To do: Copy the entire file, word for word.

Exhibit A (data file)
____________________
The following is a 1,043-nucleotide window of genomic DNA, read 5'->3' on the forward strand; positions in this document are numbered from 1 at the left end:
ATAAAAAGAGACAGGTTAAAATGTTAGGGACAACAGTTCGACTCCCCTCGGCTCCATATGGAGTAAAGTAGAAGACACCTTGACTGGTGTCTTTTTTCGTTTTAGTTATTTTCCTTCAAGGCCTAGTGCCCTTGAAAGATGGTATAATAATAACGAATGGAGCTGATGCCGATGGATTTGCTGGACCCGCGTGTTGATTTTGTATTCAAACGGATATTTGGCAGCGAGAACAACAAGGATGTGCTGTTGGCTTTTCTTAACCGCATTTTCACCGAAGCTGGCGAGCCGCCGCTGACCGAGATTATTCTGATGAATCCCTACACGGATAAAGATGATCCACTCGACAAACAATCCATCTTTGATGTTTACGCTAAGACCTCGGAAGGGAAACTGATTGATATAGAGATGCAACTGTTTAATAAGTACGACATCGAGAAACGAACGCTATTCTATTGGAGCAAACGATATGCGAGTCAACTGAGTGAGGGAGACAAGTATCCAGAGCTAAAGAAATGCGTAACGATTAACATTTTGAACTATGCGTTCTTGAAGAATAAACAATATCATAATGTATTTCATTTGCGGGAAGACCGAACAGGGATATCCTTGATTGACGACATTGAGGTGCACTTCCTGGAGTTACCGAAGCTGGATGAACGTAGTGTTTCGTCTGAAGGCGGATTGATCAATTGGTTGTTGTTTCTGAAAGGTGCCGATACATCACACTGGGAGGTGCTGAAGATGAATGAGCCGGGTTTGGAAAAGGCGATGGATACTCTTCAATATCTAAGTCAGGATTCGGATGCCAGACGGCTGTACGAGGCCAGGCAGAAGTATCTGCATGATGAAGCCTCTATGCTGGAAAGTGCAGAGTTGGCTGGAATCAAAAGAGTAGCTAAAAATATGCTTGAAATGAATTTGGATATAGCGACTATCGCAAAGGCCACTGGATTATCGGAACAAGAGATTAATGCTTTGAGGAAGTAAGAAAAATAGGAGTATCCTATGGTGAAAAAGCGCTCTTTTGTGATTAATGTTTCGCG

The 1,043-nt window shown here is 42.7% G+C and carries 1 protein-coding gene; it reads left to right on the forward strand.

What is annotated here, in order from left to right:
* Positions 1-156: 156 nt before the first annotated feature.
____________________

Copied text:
The following is a 1,043-nucleotide window of genomic DNA, read 5'->3' on the forward strand; positions in this document are numbered from 1 at the left end:
ATAAAAAGAGACAGGTTAAAATGTTAGGGACAACAGTTCGACTCCCCTCGGCTCCATATGGAGTAAAGTAGAAGACACCTTGACTGGTGTCTTTTTTCGTTTTAGTTATTTTCCTTCAAGGCCTAGTGCCCTTGAAAGATGGTATAATAATAACGAATGGAGCTGATGCCGATGGATTTGCTGGACCCGCGTGTTGATTTTGTATTCAAACGGATATTTGGCAGCGAGAACAACAAGGATGTGCTGTTGGCTTTTCTTAACCGCATTTTCACCGAAGCTGGCGAGCCGCCGCTGACCGAGATTATTCTGATGAATCCCTACACGGATAAAGATGATCCACTCGACAAACAATCCATCTTTGATGTTTACGCTAAGACCTCGGAAGGGAAACTGATTGATATAGAGATGCAACTGTTTAATAAGTACGACATCGAGAAACGAACGCTATTCTATTGGAGCAAACGATATGCGAGTCAACTGAGTGAGGGAGACAAGTATCCAGAGCTAAAGAAATGCGTAACGATTAACATTTTGAACTATGCGTTCTTGAAGAATAAACAATATCATAATGTATTTCATTTGCGGGAAGACCGAACAGGGATATCCTTGATTGACGACATTGAGGTGCACTTCCTGGAGTTACCGAAGCTGGATGAACGTAGTGTTTCGTCTGAAGGCGGATTGATCAATTGGTTGTTGTTTCTGAAAGGTGCCGATACATCACACTGGGAGGTGCTGAAGATGAATGAGCCGGGTTTGGAAAAGGCGATGGATACTCTTCAATATCTAAGTCAGGATTCGGATGCCAGACGGCTGTACGAGGCCAGGCAGAAGTATCTGCATGATGAAGCCTCTATGCTGGAAAGTGCAGAGTTGGCTGGAATCAAAAGAGTAGCTAAAAATATGCTTGAAATGAATTTGGATATAGCGACTATCGCAAAGGCCACTGGATTATCGGAACAAGAGATTAATGCTTTGAGGAAGTAAGAAAAATAGGAGTATCCTATGGTGAAAAAGCGCTCTTTTGTGATTAATGTTTCGCG

The 1,043-nt window shown here is 42.7% G+C and carries 1 protein-coding gene; it reads left to right on the forward strand.

What is annotated here, in order from left to right:
* Positions 1-156: 156 nt before the first annotated feature.